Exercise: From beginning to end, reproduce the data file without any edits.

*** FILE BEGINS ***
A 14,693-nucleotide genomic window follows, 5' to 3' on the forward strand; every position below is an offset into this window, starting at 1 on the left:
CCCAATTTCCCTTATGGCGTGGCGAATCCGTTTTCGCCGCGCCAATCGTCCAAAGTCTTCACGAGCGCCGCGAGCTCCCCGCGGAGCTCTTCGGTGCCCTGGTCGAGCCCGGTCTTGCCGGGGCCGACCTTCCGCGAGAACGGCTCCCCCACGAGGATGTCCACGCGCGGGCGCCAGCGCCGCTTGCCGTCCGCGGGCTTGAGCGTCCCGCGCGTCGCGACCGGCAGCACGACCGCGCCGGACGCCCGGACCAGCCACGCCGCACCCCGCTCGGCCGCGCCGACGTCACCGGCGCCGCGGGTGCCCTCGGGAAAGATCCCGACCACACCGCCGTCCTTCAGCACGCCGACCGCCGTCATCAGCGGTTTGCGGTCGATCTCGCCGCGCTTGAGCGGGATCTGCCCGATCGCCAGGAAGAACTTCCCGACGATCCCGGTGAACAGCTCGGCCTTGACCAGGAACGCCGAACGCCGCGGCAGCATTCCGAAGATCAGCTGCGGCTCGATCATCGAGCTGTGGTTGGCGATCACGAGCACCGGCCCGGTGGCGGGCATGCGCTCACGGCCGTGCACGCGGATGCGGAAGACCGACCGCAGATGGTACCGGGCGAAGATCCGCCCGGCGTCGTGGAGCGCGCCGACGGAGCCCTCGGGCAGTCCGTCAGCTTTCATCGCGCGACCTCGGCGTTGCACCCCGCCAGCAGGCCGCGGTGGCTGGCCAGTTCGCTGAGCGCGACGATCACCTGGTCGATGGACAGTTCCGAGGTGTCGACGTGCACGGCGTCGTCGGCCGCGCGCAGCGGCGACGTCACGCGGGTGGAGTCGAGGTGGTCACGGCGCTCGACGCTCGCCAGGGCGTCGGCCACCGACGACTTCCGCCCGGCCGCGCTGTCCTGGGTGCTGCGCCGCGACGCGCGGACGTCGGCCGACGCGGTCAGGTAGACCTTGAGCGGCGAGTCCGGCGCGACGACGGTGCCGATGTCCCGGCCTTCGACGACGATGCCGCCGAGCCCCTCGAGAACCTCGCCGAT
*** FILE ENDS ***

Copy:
A 14,693-nucleotide genomic window follows, 5' to 3' on the forward strand; every position below is an offset into this window, starting at 1 on the left:
CCCAATTTCCCTTATGGCGTGGCGAATCCGTTTTCGCCGCGCCAATCGTCCAAAGTCTTCACGAGCGCCGCGAGCTCCCCGCGGAGCTCTTCGGTGCCCTGGTCGAGCCCGGTCTTGCCGGGGCCGACCTTCCGCGAGAACGGCTCCCCCACGAGGATGTCCACGCGCGGGCGCCAGCGCCGCTTGCCGTCCGCGGGCTTGAGCGTCCCGCGCGTCGCGACCGGCAGCACGACCGCGCCGGACGCCCGGACCAGCCACGCCGCACCCCGCTCGGCCGCGCCGACGTCACCGGCGCCGCGGGTGCCCTCGGGAAAGATCCCGACCACACCGCCGTCCTTCAGCACGCCGACCGCCGTCATCAGCGGTTTGCGGTCGATCTCGCCGCGCTTGAGCGGGATCTGCCCGATCGCCAGGAAGAACTTCCCGACGATCCCGGTGAACAGCTCGGCCTTGACCAGGAACGCCGAACGCCGCGGCAGCATTCCGAAGATCAGCTGCGGCTCGATCATCGAGCTGTGGTTGGCGATCACGAGCACCGGCCCGGTGGCGGGCATGCGCTCACGGCCGTGCACGCGGATGCGGAAGACCGACCGCAGATGGTACCGGGCGAAGATCCGCCCGGCGTCGTGGAGCGCGCCGACGGAGCCCTCGGGCAGTCCGTCAGCTTTCATCGCGCGACCTCGGCGTTGCACCCCGCCAGCAGGCCGCGGTGGCTGGCCAGTTCGCTGAGCGCGACGATCACCTGGTCGATGGACAGTTCCGAGGTGTCGACGTGCACGGCGTCGTCGGCCGCGCGCAGCGGCGACGTCACGCGGGTGGAGTCGAGGTGGTCACGGCGCTCGACGCTCGCCAGGGCGTCGGCCACCGACGACTTCCGCCCGGCCGCGCTGTCCTGGGTGCTGCGCCGCGACGCGCGGACGTCGGCCGACGCGGTCAGGTAGACCTTGAGCGGCGAGTCCGGCGCGACGACGGTGCCGATGTCCCGGCCTTCGACGACGATGCCGCCGAGCCCCTCGAGAACCTCGCCGAT